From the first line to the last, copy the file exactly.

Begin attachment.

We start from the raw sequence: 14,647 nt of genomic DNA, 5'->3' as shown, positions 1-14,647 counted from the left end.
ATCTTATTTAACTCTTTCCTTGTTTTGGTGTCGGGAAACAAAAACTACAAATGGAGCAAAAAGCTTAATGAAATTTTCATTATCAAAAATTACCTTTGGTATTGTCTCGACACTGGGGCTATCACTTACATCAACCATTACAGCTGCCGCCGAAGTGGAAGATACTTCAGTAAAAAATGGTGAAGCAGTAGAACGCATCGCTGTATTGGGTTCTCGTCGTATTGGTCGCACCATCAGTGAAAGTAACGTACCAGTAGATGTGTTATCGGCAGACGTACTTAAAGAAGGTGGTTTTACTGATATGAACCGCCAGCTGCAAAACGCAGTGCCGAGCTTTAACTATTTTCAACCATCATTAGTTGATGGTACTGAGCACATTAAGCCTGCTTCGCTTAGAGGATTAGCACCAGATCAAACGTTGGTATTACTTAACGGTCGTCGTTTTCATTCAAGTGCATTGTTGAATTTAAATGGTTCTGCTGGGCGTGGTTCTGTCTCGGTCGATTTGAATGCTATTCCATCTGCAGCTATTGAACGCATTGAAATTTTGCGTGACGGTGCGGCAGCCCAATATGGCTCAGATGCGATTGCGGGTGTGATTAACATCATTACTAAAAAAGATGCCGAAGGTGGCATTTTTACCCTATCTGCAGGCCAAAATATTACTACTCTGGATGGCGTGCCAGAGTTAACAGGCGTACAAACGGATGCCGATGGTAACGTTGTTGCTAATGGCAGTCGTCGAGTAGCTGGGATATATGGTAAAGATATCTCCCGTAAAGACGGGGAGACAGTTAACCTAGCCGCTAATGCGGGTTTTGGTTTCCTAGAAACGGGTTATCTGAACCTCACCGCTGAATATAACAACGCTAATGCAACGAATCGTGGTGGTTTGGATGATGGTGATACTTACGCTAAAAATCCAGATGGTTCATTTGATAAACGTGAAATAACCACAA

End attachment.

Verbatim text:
We start from the raw sequence: 14,647 nt of genomic DNA, 5'->3' as shown, positions 1-14,647 counted from the left end.
ATCTTATTTAACTCTTTCCTTGTTTTGGTGTCGGGAAACAAAAACTACAAATGGAGCAAAAAGCTTAATGAAATTTTCATTATCAAAAATTACCTTTGGTATTGTCTCGACACTGGGGCTATCACTTACATCAACCATTACAGCTGCCGCCGAAGTGGAAGATACTTCAGTAAAAAATGGTGAAGCAGTAGAACGCATCGCTGTATTGGGTTCTCGTCGTATTGGTCGCACCATCAGTGAAAGTAACGTACCAGTAGATGTGTTATCGGCAGACGTACTTAAAGAAGGTGGTTTTACTGATATGAACCGCCAGCTGCAAAACGCAGTGCCGAGCTTTAACTATTTTCAACCATCATTAGTTGATGGTACTGAGCACATTAAGCCTGCTTCGCTTAGAGGATTAGCACCAGATCAAACGTTGGTATTACTTAACGGTCGTCGTTTTCATTCAAGTGCATTGTTGAATTTAAATGGTTCTGCTGGGCGTGGTTCTGTCTCGGTCGATTTGAATGCTATTCCATCTGCAGCTATTGAACGCATTGAAATTTTGCGTGACGGTGCGGCAGCCCAATATGGCTCAGATGCGATTGCGGGTGTGATTAACATCATTACTAAAAAAGATGCCGAAGGTGGCATTTTTACCCTATCTGCAGGCCAAAATATTACTACTCTGGATGGCGTGCCAGAGTTAACAGGCGTACAAACGGATGCCGATGGTAACGTTGTTGCTAATGGCAGTCGTCGAGTAGCTGGGATATATGGTAAAGATATCTCCCGTAAAGACGGGGAGACAGTTAACCTAGCCGCTAATGCGGGTTTTGGTTTCCTAGAAACGGGTTATCTGAACCTCACCGCTGAATATAACAACGCTAATGCAACGAATCGTGGTGGTTTGGATGATGGTGATACTTACGCTAAAAATCCAGATGGTTCATTTGATAAACGTGAAATAACCACAA